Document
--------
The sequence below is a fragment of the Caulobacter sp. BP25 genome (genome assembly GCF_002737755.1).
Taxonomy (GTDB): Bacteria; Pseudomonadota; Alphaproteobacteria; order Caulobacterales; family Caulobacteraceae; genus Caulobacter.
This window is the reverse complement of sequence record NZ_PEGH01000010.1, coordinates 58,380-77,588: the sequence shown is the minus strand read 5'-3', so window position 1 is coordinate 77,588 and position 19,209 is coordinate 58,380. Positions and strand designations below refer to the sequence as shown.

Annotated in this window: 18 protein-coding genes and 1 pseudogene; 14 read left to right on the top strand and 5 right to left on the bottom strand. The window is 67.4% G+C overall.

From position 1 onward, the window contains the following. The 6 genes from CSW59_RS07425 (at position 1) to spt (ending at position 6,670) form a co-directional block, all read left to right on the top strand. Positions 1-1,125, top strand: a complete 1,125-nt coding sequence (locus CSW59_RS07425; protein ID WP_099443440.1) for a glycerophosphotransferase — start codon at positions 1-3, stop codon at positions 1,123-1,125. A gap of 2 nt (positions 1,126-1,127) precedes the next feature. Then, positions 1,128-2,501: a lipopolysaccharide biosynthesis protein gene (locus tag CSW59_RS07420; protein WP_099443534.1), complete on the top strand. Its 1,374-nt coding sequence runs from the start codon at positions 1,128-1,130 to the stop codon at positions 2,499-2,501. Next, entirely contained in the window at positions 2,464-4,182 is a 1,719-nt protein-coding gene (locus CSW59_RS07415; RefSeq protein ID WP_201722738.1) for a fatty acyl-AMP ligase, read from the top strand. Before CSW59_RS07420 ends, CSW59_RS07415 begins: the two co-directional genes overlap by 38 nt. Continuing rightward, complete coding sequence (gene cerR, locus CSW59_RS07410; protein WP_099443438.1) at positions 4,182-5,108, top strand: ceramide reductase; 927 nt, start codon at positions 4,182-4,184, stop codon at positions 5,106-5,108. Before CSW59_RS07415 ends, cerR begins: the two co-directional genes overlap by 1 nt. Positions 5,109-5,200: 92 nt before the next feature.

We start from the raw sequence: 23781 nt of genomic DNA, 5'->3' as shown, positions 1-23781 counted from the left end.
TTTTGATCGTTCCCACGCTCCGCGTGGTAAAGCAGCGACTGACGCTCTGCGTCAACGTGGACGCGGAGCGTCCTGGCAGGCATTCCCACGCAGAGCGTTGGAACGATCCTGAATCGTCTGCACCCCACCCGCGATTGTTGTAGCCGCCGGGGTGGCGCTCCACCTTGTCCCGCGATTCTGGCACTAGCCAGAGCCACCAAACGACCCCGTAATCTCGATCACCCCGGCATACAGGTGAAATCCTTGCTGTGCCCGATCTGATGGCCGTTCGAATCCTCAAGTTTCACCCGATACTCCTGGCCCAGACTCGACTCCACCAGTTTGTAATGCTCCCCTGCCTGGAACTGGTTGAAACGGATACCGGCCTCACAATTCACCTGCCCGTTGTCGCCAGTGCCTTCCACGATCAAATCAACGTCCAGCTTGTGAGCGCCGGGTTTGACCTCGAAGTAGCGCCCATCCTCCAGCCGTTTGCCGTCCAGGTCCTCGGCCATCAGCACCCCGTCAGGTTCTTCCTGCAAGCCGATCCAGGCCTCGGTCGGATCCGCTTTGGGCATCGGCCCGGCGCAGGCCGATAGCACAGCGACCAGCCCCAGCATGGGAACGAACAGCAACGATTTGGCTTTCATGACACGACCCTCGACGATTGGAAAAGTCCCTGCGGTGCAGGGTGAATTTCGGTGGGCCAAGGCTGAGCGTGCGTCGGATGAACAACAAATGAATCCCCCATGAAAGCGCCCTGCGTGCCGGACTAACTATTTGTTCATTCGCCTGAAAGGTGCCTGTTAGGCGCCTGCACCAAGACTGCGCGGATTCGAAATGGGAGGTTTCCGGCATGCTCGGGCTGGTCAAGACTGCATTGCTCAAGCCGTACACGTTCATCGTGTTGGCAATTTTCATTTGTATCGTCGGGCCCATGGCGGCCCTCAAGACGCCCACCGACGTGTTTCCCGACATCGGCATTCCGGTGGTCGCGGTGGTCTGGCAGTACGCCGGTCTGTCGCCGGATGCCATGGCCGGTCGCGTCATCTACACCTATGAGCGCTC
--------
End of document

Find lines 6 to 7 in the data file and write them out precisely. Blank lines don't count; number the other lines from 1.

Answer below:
We start from the raw sequence: 23781 nt of genomic DNA, 5'->3' as shown, positions 1-23781 counted from the left end.
TTTTGATCGTTCCCACGCTCCGCGTGGTAAAGCAGCGACTGACGCTCTGCGTCAACGTGGACGCGGAGCGTCCTGGCAGGCATTCCCACGCAGAGCGTTGGAACGATCCTGAATCGTCTGCACCCCACCCGCGATTGTTGTAGCCGCCGGGGTGGCGCTCCACCTTGTCCCGCGATTCTGGCACTAGCCAGAGCCACCAAACGACCCCGTAATCTCGATCACCCCGGCATACAGGTGAAATCCTTGCTGTGCCCGATCTGATGGCCGTTCGAATCCTCAAGTTTCACCCGATACTCCTGGCCCAGACTCGACTCCACCAGTTTGTAATGCTCCCCTGCCTGGAACTGGTTGAAACGGATACCGGCCTCACAATTCACCTGCCCGTTGTCGCCAGTGCCTTCCACGATCAAATCAACGTCCAGCTTGTGAGCGCCGGGTTTGACCTCGAAGTAGCGCCCATCCTCCAGCCGTTTGCCGTCCAGGTCCTCGGCCATCAGCACCCCGTCAGGTTCTTCCTGCAAGCCGATCCAGGCCTCGGTCGGATCCGCTTTGGGCATCGGCCCGGCGCAGGCCGATAGCACAGCGACCAGCCCCAGCATGGGAACGAACAGCAACGATTTGGCTTTCATGACACGACCCTCGACGATTGGAAAAGTCCCTGCGGTGCAGGGTGAATTTCGGTGGGCCAAGGCTGAGCGTGCGTCGGATGAACAACAAATGAATCCCCCATGAAAGCGCCCTGCGTGCCGGACTAACTATTTGTTCATTCGCCTGAAAGGTGCCTGTTAGGCGCCTGCACCAAGACTGCGCGGATTCGAAATGGGAGGTTTCCGGCATGCTCGGGCTGGTCAAGACTGCATTGCTCAAGCCGTACACGTTCATCGTGTTGGCAATTTTCATTTGTATCGTCGGGCCCATGGCGGCCCTCAAGACGCCCACCGACGTGTTTCCCGACATCGGCATTCCGGTGGTCGCGGTGGTCTGGCAGTACGCCGGTCTGTCGCCGGATGCCATGGCCGGTCGCGTCATCTACACCTATGAGCGCTC